July 28, 2012

Peoneve by Penhaligon

The lush floral perfume is back, only this time with a modern edge.

This was the year I first experienced a naturally fragrant peony at its peak. It instantly transported me into peaceful calm. Fragrance rose up from the cupped blush pink petals, a live thing that imprinted on me something like a cross between a rosebud, a barely ripe peach, and violets living within a green coolness, in combination with something indefinable and therefore distinctively Peony.

This is a floral that can’t be extracted or grasped in a physical way, it is a fleeting ephemeral, dainty and legendarily beautiful inhabitant of a skillfully cultivated garden. You must be there yourself when the flower is in bloom if you want to experience it.

Peoneve edP by Penhaligon has that naturalistic dimensional quality, though it's all done with skill and mixed perfume media.  It opens with a hit of beautifully fresh bright peony that after a few minutes goes a little deeper into rose and then eventually the earthy tang of smooth vetiver, that dark dry hay,  as centered and smoothed by ambrox, to be the deepest base note in this perfume.

The perfumer Oliver Cresp has said that he used a headspace technology derived peony that captured the flower’s live fragrance and the air around it for the focus of the perfume. This is all balanced and turned into a perfume rather than a simply realistic representation of a peony, with ambrox and a natural vetiver, and some other fewer notes than are usual in a composition, deliberately keeping the formula relatively spare and controlled.*

It must be the highly naturalistic quality of the peony flower set beside the earthiness of the vetiver and the smooth musk of ambrox that carries this perfume out of the ordinary floral into something special. The vetiver and ambrox, representing the earthy and the abstract, hold enough of our modern aesthetic sensibility to carry all this over the line from prettiness into thoughtful elegance and adult sophistication.

This is a perfect example of something that is harmonious yet emotionally resonant. It could go both ways in its softness, inclining toward either easy happiness or voluptuous sadness, or move across both in turn, like certain pieces of music.**

It rests on the skin as a veil of subtle ornamentation. The floral softens down and joins the ambrox to warm itself up, lightly stepping over the threshold into its moist human/amber creaminess. This makes it impossible to divide the perfume’s effects from your own skin’s living heat.

What makes this a brilliant perfume is the sense it gives you that the flower and your skin are blooming together as one.  It will eventually come to your attention that your warmth and the perfume’s warmth and floral air have joined into a liveliness and grace that is sensitively balanced; both understated yet still most definitely there. It has a subtle mood elevating quality that I find especially rewarding in a perfume.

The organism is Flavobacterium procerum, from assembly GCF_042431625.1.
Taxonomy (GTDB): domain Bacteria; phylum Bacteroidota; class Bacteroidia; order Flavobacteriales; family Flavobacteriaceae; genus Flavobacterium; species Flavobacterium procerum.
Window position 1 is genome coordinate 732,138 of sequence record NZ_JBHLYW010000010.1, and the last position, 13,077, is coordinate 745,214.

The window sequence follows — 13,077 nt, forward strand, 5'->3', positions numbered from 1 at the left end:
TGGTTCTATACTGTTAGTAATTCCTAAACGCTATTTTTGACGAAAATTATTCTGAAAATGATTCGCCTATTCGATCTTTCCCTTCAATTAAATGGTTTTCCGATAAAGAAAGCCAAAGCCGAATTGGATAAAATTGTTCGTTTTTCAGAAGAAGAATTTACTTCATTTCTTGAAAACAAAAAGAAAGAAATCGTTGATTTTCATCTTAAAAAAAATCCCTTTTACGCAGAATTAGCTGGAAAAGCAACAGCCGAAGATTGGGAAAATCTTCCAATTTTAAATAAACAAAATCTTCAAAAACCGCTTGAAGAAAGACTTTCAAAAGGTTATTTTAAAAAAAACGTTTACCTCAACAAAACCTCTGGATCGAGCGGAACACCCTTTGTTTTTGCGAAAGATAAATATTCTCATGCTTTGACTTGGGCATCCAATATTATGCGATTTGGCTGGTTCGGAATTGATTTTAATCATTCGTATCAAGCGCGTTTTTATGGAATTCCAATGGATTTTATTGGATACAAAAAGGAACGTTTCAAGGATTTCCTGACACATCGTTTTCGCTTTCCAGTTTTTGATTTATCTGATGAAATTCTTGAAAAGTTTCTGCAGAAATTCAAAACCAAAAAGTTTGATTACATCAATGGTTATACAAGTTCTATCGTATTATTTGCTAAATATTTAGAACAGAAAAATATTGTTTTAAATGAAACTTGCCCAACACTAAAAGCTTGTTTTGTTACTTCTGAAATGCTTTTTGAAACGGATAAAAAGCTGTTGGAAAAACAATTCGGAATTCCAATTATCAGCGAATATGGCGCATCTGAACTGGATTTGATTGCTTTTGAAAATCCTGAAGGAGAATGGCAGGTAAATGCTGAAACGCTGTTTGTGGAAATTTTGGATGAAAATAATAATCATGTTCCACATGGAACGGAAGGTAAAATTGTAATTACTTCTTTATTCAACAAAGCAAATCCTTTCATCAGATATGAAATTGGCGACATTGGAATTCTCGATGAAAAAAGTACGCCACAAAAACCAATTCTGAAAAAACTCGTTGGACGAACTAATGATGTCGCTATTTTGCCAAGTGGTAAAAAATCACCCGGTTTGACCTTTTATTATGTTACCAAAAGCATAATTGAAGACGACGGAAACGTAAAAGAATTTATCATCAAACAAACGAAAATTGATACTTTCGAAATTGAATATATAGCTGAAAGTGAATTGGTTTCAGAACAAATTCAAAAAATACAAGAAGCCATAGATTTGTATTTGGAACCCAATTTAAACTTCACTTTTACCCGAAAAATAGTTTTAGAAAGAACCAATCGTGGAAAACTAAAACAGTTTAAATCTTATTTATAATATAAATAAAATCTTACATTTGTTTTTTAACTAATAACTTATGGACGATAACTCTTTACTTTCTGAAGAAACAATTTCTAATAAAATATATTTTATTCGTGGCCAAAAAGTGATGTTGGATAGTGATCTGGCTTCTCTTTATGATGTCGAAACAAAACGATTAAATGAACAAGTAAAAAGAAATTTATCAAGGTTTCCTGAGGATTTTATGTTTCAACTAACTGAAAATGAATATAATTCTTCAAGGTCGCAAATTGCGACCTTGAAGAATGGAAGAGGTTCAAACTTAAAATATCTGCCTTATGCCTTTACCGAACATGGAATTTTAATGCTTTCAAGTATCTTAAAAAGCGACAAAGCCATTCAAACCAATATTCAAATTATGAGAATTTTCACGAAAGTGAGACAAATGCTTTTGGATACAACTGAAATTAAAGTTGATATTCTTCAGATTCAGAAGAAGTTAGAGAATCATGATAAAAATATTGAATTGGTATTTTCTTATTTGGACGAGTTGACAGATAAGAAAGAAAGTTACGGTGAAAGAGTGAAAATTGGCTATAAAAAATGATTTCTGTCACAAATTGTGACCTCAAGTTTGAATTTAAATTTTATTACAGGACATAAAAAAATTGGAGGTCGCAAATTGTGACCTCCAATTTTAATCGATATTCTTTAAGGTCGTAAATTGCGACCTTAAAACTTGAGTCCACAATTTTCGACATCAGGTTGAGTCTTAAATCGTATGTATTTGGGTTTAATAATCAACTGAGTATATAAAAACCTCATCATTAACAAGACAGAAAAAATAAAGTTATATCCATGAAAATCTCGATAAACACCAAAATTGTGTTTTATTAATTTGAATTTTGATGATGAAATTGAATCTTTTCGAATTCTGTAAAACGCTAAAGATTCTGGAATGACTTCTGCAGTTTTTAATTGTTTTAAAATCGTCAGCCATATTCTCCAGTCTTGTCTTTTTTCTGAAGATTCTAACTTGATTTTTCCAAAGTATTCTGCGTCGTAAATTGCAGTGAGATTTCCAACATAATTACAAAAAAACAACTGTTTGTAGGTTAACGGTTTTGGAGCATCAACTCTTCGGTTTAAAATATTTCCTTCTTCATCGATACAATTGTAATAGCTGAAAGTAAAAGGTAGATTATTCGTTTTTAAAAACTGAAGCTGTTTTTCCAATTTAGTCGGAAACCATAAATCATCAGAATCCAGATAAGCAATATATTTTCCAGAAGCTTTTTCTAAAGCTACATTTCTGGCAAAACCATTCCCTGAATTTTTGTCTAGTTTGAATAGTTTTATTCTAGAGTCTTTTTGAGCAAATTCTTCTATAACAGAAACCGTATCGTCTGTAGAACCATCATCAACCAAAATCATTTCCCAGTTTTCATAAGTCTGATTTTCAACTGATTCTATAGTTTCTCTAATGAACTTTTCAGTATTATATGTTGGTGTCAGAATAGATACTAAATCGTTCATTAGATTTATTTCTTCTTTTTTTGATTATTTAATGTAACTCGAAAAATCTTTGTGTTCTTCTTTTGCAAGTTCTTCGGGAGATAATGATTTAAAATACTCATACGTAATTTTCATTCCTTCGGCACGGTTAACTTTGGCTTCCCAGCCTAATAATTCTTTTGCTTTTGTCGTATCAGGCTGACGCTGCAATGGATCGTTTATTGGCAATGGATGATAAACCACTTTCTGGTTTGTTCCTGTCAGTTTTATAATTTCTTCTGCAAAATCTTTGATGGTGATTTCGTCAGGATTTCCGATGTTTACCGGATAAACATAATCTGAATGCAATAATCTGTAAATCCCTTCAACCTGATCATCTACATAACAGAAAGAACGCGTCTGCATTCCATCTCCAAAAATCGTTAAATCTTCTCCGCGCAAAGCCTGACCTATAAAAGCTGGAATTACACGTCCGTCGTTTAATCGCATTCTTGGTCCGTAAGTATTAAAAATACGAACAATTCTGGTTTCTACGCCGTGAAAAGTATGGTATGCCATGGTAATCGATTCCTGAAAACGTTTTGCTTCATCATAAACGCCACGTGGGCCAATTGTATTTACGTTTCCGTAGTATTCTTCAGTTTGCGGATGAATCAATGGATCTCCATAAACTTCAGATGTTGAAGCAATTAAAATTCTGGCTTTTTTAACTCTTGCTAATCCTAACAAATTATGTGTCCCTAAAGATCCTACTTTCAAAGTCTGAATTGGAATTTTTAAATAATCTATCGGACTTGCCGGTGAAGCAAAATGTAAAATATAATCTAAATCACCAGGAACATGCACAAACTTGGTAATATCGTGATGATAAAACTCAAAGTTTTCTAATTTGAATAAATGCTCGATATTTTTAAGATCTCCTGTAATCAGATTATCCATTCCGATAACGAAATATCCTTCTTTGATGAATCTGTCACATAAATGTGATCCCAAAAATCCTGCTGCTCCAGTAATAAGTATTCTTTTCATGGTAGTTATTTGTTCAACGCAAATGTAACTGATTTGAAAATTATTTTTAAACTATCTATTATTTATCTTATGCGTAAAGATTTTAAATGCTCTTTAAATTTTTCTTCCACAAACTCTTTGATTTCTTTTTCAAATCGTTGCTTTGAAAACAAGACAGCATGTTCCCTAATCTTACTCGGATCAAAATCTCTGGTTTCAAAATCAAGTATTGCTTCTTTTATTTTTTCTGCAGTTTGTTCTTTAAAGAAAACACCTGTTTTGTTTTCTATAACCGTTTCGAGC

The theme appears to hark back to the traditional English vintage soliflores of Jane Austen’s day, but the experience is of something that at first appears to be simple but is actually a skillfully composed and technically advanced aromatic design that unfolds and bonds with the skin in a sophisticated way.

The reference to the ultra refinement of the scented English ladies of yore is deliberate, since Penhaligon is an old British firm that wants to bring its reputation and British-ness into the modern perfume world without leaving anything of such resonance and value behind.

My free sample came through MiN New York, a niche perfume dealer on Crosby Street in Soho, at my last visit there. I believe it suddenly appeared before me because Mindy Yang discerned my tastes from general conversation about other perfumes. My first try was one of  immediate refreshment while in the midst of an intense NYC heat wave, having spent a couple of hours walking through the blazing streets on my errands that day.

They carry the perfume in two sizes, 50 ml for $120 and 100 ml for $155.

MiN has become something of a welcoming social center for perfumistas in NYC. They often conduct workshops and events to bring perfumers in to meet the public and for the local perfumisti to meet each other.



* as noted from the Basenotes interview by Persolaise

**Eric Satie - Gymnopedie No. 1 - music to listen to perfume by


As always, my opinions are my own and I am not compensated in any way.  These images are not my own, credits are linked above. If they belong to you and you want them to be removed, please let me know.  All rights reserved, copyright Lucy Raubertas 2012.

3 comments:

lostpastremembered said...

Does it smell like peonies? It makes me terribly sad that so many of my favorite flowers don't translate into perfume and peonies are one of my favorites. I can't wait to visit the new perfume store on Crosby... thanks for sharing!!!

Lucy Raubertas said...

Yes, it does, that is the whole point of the head space technology, they capture the live fragrance of the material, chemically analyze it and then make an accord to match it.

This one does especially at the very beginning, then the dry down starts to work with the other elements, especially the ambrox, melding to the skin tone, as I describe. Obviously this is a very expensive technique and not done that often and only by those with access to the machine and chemists with the skill to pull it off.

jadedressler said...

"This makes it impossible to divide the perfume’s effects from your own skin’s living heat." beautiful and true. Peony is pure sensuality. thanks Lucy, as usual, the best!